Homeowners may be perusing more floor plans in 2014, as the housing market in the new year looks to be a slowing but steady continuation of last year's recovery, according to USA Today. Home construction may be a key component in that process.
A slow improvement
According to MSN Real Estate, home prices are expected to rise in 2014 as the market continues its recovery. Clear Capital, which provides real estate data, found that 225 of 276 U.S. cities saw an increase in home prices. Nationwide, that came to about a 10.9 percent bump in housing costs, at a median increase of about $30,000, MSN reported.
While an increase in price may seem like a bad thing, it means homeowners with previously worthless mortgages may no longer be underwater, and can start selling old homes and buying or building new ones. In 2013, the housing recovery also pushed buyers into taking advantage of low prices and mortgage rates, resulting in limited housing selection and bidding wars. The upcoming year's slowed but steady growth could signal more stability and a less frantic market.
"You want boring in the housing market," Svenja Gudell, Zillow director of economic research, told USA Today.
What to expect
In addition to price increases, homeowners can also expect higher mortgage rates and more home sales, albeit at a slower pace, according to USA Today. That means that as the market moves more toward sellers' advantage, there is a shrinking window to take advantage of the current prices. Homeowners who do not want to buy may consider housing construction, another part of the industry that's expected to continue recovering. Goldman Sachs Asset Management told USA Today that, while construction won't return to normal levels, it will still be strong enough to be a main component to the housing recovery.
"The construction revival is primarily a matter of when, not if," Tom Teles, GSAM head of securitized and government investments, told the news source.
Tips for buyers
More homes being built means more jobs for construction workers and manufacturers. It also means a more stable time to build a home. Homeowners who are unsure where to start looking into construction may also want to consider the benefits of a newly constructed home compared to buying. According to U.S. News & World Report, newly constructed homes often require fewer repairs than existing homes, as well as less maintenance. Customization also means homeowners know what they are getting. Finally, mortgage-financing perks could be accessible through builders, according to the news source.
Craftsman house plans can be outfitted with a wide range of siding options. However, if you are looking for ways to better regulate the temperature of your home, you may want to choose brick, as offered by HHF-4696.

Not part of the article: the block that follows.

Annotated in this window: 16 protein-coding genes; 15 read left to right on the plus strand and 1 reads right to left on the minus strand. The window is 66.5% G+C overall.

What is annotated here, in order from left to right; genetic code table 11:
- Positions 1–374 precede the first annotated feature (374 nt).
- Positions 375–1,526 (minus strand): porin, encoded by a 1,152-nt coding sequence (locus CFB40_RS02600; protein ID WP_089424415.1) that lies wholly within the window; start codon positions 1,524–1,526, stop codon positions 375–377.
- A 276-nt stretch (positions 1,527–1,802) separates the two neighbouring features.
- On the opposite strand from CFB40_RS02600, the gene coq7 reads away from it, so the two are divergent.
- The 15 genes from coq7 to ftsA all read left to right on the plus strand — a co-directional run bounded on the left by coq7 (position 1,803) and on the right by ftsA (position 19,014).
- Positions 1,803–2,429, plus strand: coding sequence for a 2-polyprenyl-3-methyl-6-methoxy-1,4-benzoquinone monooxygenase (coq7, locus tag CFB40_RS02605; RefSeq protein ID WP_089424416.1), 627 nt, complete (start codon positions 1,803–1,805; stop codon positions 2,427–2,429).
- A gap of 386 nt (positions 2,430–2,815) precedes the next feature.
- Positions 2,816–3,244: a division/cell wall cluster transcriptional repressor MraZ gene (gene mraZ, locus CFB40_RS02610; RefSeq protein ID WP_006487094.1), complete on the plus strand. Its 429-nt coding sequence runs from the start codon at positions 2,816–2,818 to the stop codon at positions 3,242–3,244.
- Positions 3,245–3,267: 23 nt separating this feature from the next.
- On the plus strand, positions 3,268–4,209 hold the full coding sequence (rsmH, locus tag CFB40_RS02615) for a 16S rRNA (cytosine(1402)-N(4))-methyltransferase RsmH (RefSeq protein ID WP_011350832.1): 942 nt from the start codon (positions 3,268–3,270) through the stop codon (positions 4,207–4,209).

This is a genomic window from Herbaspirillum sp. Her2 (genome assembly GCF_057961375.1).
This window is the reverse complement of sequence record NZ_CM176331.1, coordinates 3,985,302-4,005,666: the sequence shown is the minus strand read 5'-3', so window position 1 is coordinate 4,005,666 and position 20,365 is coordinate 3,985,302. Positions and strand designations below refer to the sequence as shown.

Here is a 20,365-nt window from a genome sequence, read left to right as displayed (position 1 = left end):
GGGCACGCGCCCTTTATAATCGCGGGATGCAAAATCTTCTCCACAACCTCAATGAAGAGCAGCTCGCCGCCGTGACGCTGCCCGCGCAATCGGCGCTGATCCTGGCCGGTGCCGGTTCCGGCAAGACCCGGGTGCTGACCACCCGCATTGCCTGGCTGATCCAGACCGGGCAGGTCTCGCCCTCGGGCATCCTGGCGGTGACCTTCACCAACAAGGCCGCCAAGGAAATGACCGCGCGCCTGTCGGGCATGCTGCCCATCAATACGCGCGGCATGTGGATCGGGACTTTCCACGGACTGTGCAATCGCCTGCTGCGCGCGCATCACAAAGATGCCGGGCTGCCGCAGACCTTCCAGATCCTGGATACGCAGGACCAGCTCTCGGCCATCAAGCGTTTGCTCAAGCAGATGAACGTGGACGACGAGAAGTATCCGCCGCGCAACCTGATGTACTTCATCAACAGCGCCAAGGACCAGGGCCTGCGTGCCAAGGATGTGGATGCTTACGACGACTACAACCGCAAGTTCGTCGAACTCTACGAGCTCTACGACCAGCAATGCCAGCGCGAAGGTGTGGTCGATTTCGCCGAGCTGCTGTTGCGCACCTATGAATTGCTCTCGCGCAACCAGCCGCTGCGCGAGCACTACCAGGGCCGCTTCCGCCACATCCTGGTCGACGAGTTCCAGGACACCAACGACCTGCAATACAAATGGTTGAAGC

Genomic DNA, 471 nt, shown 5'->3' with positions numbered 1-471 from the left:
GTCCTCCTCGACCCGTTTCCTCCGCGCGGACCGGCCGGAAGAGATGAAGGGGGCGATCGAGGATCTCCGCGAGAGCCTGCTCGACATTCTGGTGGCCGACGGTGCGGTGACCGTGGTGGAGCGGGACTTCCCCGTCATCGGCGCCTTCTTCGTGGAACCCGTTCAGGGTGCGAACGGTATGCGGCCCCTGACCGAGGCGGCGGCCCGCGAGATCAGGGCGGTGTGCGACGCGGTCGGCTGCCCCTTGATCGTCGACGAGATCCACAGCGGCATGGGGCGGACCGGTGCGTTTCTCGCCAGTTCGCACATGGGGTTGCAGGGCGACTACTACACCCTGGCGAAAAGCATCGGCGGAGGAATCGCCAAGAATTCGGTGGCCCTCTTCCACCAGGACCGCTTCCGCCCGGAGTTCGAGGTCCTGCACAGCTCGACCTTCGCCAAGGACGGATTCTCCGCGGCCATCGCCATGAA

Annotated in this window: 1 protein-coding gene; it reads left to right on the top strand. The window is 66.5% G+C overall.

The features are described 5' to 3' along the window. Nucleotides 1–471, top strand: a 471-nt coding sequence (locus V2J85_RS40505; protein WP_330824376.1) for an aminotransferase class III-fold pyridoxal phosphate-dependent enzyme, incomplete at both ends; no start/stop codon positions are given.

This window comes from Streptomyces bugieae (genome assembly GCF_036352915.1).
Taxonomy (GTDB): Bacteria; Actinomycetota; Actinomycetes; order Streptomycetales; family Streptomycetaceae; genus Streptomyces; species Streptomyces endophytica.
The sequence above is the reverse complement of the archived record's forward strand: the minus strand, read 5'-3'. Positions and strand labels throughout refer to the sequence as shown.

Some materials retain heat better than others. Wood is not very good at absorbing heat. Concrete is on the other end of the spectrum, able to absorb a lot of heat and release it slowly over time. Brick, while more expensive than wood, is closer to concrete in heat absorption. This ability is not the same as insulation, in that it doesn't help a building regulate a temperature independently from the outdoors. Rather, the ability of siding to absorb heat and release it can help moderate fluctuations in daily temperature.
So, a house with brick siding and a layer of insulation could have less of a fluctuation of interior temperature than a house with wood siding. This trait is especially effective in temperate climates where temperatures may drop off significantly in the evening and peak at midday. A brick wall with no insulation on the interior, however, would not be an effective insulator.
In addition to moderating temperatures, interior brick walls can be used to help passively heat a home. If you have an interior wall that gets direct sunlight, you can clad it with brick. It will absorb sunlight as long as it gets light exposure and then release that thermal energy back into the house. The best part about an interior brick wall is that it will release the heat slowly, meaning that you can still get passive heating from the wall well into the night, depending on how much energy was stored during the day.
Slush and snow are great arguments for the value of a mud room – a place where people can take off boots and coats before entering the main rooms of a house. While there are plenty of craftsman house plans that offer them, it's still important for you know how to best design for them. Here are five tips for designing a great, functioning mudroom.
Install large tile floors
Mudrooms are going to have a lot of dirt and mud on the ground, so you're going to want a floor that's easy to clean. Larger tiles are a great option because there is less grout – and therefore less cracks – where grime can collect. Whatever material you choose for flooring, however, make sure you can easily hose it down. Wood may be aesthetically pleasing, but difficult to clean.
Include a bench
Taking off wet and dirty layers can be an involved process. While a bench may take up a little more of your floor plan, you'll be thankful come the winter months when you have a place to sit. Make sure the bench is big enough to seat at least two people. The mudroom designed for HHF-8383 offers plenty of space.
Have plenty of storage
Coats and boots will need to have proper storage in your mud room. Store boots under the bench and install a coat rack on the opposite wall. That way, all dirty clothing stays in one space. You can have dividers for the boots, but resist the temptation for cubby holes. You want your shoes to be able to dry and drain on the tile.